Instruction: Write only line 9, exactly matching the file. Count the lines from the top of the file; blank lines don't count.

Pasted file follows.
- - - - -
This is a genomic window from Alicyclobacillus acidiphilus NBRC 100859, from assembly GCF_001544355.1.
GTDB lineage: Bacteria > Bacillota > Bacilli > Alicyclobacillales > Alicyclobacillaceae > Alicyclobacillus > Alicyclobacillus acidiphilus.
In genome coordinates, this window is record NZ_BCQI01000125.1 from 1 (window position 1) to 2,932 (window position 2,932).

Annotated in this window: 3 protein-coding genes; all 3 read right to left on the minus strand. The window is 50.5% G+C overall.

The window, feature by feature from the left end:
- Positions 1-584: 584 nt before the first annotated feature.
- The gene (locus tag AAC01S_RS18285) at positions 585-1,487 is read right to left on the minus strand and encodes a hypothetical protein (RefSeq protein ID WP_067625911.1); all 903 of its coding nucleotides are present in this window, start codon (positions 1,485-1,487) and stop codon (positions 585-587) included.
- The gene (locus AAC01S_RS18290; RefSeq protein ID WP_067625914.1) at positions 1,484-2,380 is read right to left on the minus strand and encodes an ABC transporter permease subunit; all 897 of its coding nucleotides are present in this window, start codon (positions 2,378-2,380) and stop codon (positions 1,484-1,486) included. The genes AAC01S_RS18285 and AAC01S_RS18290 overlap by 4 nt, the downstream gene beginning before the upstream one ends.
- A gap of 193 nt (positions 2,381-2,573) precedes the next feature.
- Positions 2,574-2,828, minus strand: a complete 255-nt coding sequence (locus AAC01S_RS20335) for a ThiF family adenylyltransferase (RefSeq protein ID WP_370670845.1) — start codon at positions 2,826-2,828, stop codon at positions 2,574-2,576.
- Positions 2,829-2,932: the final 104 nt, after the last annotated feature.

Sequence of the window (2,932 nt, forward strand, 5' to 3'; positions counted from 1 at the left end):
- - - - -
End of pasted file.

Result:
- A gap of 193 nt (positions 2,381-2,573) precedes the next feature.